On the other hand, look at the Accreditation Site Visit task list. This project extends from February 26 to April 22—56 days. A look at the task list shows you a steady, even work pace throughout the duration of the project. The CEO inspects one department after another. Maintenance moves constantly and relentlessly from one area to another over a period of 34 days. If you want to calculate how much work is done, you will use a different method.
Keep It Updated!
No matter how you calculate actual work in Microsoft Project, it’s wise to dedicate an administrative staffer to update projects as they move along. There are a couple settings you can utilize in Project that will help you (i.e., your helper) to track what’s going on.
You can update the amount of work done through either the Task Information box or the Resource Assignment box.
The Task Information Box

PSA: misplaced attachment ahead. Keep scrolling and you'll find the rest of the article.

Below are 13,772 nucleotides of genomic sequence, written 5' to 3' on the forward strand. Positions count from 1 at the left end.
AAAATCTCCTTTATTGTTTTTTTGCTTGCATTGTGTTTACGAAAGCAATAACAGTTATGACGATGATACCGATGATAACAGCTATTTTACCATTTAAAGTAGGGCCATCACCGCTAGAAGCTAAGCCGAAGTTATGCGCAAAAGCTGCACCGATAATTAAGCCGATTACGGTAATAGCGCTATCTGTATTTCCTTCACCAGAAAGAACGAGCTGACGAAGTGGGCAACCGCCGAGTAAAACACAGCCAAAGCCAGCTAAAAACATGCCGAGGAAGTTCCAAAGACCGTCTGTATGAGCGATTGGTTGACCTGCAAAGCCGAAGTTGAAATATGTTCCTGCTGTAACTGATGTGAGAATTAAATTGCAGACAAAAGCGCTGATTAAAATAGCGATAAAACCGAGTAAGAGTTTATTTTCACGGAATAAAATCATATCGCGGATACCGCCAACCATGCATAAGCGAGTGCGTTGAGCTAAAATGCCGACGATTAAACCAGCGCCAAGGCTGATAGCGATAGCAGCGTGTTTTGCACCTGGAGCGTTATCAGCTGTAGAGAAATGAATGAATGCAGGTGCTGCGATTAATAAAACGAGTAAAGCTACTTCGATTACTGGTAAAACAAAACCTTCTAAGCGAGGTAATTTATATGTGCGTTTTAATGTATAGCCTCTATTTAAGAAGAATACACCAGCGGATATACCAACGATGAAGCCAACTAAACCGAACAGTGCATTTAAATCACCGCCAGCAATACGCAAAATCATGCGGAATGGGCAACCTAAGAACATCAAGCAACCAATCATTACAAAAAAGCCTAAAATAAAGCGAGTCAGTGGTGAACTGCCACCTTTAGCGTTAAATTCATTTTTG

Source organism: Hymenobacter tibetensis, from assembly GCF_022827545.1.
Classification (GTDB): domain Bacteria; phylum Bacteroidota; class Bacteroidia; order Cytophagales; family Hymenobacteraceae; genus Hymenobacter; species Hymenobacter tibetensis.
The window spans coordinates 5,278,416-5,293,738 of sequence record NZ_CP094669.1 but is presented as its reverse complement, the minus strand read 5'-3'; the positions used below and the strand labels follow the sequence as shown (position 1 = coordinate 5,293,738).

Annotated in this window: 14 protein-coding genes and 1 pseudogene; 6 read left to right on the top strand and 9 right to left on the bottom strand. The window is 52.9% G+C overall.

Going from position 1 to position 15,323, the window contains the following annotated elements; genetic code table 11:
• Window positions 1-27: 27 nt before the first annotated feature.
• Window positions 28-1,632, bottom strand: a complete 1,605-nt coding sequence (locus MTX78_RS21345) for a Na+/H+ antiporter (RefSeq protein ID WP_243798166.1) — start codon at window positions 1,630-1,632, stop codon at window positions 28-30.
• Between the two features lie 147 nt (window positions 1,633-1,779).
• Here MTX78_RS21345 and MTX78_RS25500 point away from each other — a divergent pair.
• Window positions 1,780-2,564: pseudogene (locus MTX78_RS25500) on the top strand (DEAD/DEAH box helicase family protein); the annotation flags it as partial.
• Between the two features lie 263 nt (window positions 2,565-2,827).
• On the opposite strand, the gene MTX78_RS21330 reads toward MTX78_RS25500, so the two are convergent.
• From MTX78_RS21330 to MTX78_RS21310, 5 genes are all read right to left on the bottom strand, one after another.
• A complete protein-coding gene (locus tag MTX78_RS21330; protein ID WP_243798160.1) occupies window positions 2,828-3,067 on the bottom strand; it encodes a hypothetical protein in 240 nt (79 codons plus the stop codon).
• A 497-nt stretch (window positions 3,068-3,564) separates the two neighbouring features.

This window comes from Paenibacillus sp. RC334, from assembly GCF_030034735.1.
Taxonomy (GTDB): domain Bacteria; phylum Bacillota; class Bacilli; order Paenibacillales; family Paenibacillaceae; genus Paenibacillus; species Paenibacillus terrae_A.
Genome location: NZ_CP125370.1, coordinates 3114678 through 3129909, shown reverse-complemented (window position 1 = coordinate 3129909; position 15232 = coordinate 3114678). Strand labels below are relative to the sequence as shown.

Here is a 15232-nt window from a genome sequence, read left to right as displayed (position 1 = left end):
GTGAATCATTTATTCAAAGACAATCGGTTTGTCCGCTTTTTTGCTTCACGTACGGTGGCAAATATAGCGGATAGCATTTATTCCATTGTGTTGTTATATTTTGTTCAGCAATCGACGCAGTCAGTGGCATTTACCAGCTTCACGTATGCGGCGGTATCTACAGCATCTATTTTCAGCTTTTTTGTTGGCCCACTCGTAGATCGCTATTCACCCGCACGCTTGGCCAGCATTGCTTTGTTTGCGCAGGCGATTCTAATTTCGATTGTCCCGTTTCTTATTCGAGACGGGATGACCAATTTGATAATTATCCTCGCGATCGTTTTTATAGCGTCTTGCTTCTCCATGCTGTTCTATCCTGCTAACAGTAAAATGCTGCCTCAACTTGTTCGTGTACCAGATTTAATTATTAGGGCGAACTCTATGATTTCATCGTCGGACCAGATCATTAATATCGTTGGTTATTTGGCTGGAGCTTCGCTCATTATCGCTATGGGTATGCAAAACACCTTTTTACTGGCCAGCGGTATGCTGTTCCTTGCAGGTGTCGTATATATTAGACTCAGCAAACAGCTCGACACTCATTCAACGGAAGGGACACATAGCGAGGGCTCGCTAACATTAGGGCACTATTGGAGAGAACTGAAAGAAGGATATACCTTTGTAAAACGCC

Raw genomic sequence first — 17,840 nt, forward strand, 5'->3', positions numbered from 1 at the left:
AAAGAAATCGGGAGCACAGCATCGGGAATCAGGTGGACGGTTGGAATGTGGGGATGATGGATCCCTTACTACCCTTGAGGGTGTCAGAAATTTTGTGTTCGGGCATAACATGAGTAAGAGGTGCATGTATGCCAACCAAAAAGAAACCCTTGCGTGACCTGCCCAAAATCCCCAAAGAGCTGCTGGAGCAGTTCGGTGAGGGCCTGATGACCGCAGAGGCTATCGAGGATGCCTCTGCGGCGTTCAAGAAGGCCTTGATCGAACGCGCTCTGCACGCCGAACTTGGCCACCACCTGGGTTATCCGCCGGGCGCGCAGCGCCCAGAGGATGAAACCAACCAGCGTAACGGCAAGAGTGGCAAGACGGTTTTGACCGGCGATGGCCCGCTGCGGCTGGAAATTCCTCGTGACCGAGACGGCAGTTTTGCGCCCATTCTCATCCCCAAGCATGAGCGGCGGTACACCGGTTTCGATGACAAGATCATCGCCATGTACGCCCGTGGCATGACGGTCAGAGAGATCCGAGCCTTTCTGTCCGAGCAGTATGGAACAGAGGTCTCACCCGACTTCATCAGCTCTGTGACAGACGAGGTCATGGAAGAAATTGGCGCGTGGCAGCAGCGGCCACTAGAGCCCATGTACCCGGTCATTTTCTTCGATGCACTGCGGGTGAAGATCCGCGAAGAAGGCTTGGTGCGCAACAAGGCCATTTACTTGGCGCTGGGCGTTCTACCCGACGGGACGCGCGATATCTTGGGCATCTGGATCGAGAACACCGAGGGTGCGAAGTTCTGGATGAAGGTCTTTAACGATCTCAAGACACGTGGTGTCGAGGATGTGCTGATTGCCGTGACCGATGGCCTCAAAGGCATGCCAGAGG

For the remainder of screenshots I'll use the Golf project—it’s partially finished while the accreditation project is just beginning, and I can show you more views with changes. Look at the initial task, Call Golf Clubs. Because it was never marked as completed, it shows as a red bar in the Tracking Gantt view. By clicking on the assignment, the Task Information box opens. I can adjust the Percent Complete anywhere from zero to 100% complete. Because this is 100% complete, I'll click on OK, and the red bar will turn blue.
Mark On Track
In the next view, I want you to notice two things. First, the bar in the Gantt chart for Call Golf Clubs is blue as promised. The second thing is that I am going to update the next task, Visit Possible Venues, in a different way. On the ribbon, in the Task tab in the Schedule group, you will see Mark on Track. Right next to it you will see buttons indicating 0%, 25%, 50%, 75%, and 100%. Since we finished visiting venues, I can click Mark on Track which automatically updates it as complete. If I had visited only half of the potential venues, I could click on 50%, and Project would mark this task only 50% complete. But it is finished, so I will mark it as on track.